Douglas Hyde

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Douglas Hyde
Douglas Hyde 2.jpg
Douglas Hyde, circa 1902
1st President of Ireland
In office
25 June 1938 – 24 June 1945
Preceded by New office
Succeeded by Seán T. O'Kelly
Personal details
Born (1860-01-17)17 January 1860
Castlerea, County Roscommon
Died 12 July 1949(1949-07-12) (aged 89)
Dublin, Ireland
Nationality Irish
Political party All-party nomination
Spouse(s) Lucy Cometina Kurtz (1893-1937)
Children Nuala
Una
Alma mater Trinity College, Dublin
Profession UCD professor,
Irish language activist
Religion Church of Ireland
Signature

Douglas Hyde (Irish: Dubhghlas de hÍde; 17 January 1860 – 12 July 1949), known as An Craoibhín Aoibhinn, was an Irish scholar of the Irish language who served as the first President of Ireland from 1938 to 1945. He was a leading figure in the Gaelic revival, and first president of the Gaelic League, one of the most influential cultural organisations in Ireland at the time.

Background[edit]

Hyde was born at Longford House in Castlerea in County Roscommon, while his mother, Elizabeth née Oldfield (1834–1886) was on a short visit there. His father, Arthur Hyde, whose family were originally from Castlehyde, Fermoy, County Cork, was Church of Ireland rector of Kilmactranny, County Sligo from 1852 to 1867, and it was here that Hyde spent his early years. Arthur Hyde and Elizabeth Oldfield married in County Roscommon in 1852 and had three other children, Arthur (1853–79 in County Leitrim), John Oldfield (1854–96 in County Dublin), and Hugh (1856) Hyde.[1] In 1867, his father was appointed prebendary and rector of Tibohine, and the family moved to neighbouring Frenchpark, in County Roscommon. He was home schooled by his father and his aunt due to a childhood illness.[2] While a young man, he became fascinated with hearing the old people in the locality speak the Irish language. He was influenced in particular by the gamekeeper Seamus Hart and the wife of his friend, Mrs. Connolly. He was crushed when Hart died (Douglas was 14) and his interest in the Irish language, which was the first language he began to study in any detail, as his own undertaking, flagged for a while. However, he visited Dublin a number of times and realised that there were groups of people, just like him, interested in Irish, a language looked down on at the time by many and seen as backward and old-fashioned.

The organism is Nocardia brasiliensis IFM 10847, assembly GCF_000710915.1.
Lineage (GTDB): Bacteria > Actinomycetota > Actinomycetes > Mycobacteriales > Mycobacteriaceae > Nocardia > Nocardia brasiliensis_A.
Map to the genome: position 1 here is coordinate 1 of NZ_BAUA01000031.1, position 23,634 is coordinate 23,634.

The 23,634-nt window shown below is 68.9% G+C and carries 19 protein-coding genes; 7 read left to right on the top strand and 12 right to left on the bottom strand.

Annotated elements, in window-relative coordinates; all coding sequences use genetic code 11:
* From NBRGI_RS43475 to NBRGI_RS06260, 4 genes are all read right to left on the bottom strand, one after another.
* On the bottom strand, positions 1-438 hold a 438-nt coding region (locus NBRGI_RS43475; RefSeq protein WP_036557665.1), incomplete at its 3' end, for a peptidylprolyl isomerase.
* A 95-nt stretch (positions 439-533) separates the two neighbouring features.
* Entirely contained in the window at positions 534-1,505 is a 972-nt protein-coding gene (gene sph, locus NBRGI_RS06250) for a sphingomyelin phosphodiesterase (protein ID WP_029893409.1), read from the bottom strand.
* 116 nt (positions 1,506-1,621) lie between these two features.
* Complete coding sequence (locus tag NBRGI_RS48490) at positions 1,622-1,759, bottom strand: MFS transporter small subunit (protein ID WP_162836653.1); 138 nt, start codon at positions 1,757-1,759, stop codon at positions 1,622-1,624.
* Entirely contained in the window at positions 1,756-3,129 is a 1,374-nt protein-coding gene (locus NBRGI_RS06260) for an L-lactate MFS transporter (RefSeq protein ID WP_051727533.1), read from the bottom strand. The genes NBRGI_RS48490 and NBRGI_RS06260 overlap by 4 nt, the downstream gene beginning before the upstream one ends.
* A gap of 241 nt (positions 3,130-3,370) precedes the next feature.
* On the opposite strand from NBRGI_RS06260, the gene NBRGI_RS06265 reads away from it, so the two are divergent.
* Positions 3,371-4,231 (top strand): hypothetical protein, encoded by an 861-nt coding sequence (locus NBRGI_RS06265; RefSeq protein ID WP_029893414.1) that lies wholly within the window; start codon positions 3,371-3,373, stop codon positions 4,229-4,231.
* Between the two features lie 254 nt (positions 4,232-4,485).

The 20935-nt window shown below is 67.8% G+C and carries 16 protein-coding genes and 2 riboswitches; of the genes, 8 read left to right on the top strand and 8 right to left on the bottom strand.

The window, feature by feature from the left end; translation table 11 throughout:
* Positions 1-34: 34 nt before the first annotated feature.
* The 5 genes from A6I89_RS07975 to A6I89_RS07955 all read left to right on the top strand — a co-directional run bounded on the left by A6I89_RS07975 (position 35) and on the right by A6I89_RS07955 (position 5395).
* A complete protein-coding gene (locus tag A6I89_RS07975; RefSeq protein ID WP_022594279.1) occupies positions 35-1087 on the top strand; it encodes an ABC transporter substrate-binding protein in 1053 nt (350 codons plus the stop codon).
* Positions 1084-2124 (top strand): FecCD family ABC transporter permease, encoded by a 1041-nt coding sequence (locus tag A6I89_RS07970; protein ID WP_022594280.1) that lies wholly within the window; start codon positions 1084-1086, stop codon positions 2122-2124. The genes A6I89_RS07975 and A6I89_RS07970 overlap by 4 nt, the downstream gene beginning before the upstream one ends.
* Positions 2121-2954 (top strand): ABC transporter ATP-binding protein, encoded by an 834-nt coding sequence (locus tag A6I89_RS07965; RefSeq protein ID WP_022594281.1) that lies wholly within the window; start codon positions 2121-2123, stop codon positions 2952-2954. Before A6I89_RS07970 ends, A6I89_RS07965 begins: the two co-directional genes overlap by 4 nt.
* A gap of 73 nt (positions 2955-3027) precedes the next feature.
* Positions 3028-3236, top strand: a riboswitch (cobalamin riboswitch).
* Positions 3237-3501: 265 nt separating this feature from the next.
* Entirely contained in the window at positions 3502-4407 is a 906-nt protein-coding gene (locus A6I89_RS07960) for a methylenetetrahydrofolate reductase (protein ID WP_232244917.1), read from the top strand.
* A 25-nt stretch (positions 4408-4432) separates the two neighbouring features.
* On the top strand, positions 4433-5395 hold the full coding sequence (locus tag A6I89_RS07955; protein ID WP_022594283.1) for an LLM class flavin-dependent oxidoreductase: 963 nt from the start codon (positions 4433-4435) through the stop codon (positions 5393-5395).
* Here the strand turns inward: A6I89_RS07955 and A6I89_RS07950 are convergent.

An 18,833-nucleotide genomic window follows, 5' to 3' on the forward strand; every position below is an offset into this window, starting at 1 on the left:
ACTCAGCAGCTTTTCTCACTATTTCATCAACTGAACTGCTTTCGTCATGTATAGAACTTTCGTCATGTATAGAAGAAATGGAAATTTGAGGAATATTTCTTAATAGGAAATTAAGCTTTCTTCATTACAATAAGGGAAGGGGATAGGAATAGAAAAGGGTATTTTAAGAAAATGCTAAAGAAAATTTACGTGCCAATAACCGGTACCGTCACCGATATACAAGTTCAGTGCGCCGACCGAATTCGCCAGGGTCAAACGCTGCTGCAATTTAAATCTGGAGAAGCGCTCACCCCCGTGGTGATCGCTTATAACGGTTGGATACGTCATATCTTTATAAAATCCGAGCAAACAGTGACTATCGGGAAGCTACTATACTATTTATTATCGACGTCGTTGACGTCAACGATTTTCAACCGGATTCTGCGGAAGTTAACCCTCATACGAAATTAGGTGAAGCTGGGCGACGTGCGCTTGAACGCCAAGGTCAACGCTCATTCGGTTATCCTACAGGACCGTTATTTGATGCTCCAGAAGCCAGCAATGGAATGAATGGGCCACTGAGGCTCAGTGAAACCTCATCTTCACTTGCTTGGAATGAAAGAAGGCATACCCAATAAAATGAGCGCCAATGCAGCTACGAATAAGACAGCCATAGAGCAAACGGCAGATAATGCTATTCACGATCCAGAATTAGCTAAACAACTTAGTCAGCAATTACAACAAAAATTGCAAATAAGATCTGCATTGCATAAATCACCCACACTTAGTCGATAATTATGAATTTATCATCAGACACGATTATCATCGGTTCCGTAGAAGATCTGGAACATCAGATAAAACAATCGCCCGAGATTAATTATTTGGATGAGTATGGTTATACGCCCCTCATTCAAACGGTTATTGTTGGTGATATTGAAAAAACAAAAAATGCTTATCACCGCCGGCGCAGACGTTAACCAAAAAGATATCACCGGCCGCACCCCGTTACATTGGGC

Rejecting family pressure that, like past generations of Hydes, he would follow a career in the Church, Hyde instead became an academic. He entered Trinity College, Dublin, where he became fluent in French, Latin, German, Greek and Hebrew. A medallist of the College Historical Society, he was elected its president in 1931.[3] His passion for Irish, already a language in severe decline, led him to help found the Gaelic League, or in Irish, Conradh na Gaeilge, in the hope of saving it from extinction.

Hyde married Lucy Cometina Kurtz, a German, in 1893 and had two daughters, Nuala and Úna.

Conradh na Gaeilge / Gaelic League[edit]

Hyde joined the Society for the Preservation of the Irish Language around 1880, and between 1879 and 1884 he published more than a hundred pieces of Irish verse under the pen name "An Craoibhín Aoibhinn" ("The Pleasant Little Branch").[4] The Irish language movement, initially seen as eccentric, gained a mass following throughout the island. Hyde helped establish the Gaelic Journal in 1892, and in November of the same year wrote a manifesto called The necessity for de-anglicising the Irish nation,[4] arguing that Ireland should follow her own traditions in language, literature and even in dress.

DouglasHydepresident.jpg